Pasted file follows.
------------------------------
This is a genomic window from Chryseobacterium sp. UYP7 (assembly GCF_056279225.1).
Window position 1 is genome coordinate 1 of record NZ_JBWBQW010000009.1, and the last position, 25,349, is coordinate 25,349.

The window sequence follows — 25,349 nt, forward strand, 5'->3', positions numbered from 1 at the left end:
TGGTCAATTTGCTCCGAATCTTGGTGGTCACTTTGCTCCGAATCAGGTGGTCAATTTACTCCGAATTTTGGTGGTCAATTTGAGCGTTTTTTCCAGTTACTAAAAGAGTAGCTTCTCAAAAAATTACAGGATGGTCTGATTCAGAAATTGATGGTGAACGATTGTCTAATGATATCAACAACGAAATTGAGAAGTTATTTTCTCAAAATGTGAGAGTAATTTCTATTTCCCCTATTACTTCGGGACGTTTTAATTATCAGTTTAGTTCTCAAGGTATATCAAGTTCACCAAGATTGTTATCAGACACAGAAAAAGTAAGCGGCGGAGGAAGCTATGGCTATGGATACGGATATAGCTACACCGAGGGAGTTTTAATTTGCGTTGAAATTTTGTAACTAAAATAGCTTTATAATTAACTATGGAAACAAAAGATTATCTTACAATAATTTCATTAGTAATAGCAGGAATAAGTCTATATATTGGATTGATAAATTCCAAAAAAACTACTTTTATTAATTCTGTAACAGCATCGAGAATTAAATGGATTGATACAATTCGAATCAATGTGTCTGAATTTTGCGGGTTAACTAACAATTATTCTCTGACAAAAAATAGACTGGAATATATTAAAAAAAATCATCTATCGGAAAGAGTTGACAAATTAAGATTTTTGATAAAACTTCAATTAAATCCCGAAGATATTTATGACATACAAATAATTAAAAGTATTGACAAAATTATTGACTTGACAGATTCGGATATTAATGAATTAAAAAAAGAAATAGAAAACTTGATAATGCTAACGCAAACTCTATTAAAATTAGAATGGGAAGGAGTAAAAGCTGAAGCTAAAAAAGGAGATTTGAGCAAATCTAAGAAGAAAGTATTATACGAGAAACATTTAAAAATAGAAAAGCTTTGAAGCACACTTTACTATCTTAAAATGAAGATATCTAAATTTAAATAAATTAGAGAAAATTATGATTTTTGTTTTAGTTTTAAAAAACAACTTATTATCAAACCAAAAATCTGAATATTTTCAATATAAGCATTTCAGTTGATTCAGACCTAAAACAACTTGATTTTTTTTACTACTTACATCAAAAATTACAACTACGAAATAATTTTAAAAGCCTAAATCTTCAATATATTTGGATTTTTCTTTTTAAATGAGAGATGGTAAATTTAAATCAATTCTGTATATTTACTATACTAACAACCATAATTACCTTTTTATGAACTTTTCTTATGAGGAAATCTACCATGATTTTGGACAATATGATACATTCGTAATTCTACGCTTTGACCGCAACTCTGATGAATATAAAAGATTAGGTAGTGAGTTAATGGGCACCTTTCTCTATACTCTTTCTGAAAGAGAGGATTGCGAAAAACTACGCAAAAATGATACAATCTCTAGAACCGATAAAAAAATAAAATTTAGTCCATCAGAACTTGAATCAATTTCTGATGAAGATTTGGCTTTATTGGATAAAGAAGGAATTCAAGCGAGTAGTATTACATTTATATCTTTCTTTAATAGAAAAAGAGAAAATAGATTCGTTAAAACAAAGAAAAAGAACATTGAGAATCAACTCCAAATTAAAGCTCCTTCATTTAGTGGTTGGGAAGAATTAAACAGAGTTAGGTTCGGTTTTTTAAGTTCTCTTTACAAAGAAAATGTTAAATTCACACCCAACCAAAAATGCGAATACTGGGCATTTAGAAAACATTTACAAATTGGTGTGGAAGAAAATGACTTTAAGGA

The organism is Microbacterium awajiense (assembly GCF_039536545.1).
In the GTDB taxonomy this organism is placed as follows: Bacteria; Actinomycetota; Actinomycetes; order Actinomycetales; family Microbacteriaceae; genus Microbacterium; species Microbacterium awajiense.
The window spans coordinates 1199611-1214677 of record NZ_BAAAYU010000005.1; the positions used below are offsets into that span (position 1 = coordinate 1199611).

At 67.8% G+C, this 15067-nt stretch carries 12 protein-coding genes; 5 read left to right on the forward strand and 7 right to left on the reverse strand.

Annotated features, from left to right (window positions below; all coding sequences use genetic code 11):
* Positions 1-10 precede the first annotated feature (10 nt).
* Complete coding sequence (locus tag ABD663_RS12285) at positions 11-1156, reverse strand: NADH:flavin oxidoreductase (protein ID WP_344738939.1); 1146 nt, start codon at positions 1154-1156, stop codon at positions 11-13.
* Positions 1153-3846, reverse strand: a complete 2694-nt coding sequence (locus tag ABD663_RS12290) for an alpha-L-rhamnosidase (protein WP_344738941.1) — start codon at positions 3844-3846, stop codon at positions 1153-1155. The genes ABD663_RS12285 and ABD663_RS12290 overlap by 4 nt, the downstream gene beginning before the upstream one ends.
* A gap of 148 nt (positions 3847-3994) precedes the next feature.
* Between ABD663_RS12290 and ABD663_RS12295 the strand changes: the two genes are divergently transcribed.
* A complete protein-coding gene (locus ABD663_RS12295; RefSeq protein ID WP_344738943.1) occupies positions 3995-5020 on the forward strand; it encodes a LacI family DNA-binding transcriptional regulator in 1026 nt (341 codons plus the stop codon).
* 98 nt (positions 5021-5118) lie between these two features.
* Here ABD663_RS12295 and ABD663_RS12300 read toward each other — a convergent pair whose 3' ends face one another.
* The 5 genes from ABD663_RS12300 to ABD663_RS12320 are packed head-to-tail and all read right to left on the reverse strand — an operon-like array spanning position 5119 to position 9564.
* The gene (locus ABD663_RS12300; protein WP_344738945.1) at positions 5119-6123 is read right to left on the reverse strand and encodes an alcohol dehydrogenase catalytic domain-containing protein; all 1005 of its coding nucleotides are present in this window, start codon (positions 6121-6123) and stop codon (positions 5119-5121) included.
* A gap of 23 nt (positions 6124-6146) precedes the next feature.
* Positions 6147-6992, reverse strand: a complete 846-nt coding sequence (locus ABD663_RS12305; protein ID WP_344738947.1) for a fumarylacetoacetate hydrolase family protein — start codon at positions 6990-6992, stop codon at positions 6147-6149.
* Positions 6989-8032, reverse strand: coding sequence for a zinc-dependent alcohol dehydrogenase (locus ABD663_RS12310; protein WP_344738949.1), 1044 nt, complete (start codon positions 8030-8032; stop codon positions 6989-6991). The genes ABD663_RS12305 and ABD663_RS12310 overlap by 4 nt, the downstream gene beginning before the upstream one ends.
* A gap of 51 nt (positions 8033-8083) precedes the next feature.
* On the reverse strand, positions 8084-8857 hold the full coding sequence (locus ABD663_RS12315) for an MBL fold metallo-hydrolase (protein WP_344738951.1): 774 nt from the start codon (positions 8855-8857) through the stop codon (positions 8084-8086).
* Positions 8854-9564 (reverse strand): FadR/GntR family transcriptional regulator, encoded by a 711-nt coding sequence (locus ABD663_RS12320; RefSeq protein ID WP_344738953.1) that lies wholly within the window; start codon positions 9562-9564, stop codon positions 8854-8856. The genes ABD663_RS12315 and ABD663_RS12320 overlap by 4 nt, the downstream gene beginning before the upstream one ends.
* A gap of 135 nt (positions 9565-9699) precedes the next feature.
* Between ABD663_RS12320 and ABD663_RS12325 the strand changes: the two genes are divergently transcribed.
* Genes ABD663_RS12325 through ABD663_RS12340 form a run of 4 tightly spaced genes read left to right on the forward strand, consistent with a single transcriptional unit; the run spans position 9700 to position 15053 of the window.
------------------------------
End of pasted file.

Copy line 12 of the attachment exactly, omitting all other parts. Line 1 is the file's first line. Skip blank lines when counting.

* Positions 1153-3846, reverse strand: a complete 2694-nt coding sequence (locus tag ABD663_RS12290) for an alpha-L-rhamnosidase (protein WP_344738941.1) — start codon at positions 3844-3846, stop codon at positions 1153-1155. The genes ABD663_RS12285 and ABD663_RS12290 overlap by 4 nt, the downstream gene beginning before the upstream one ends.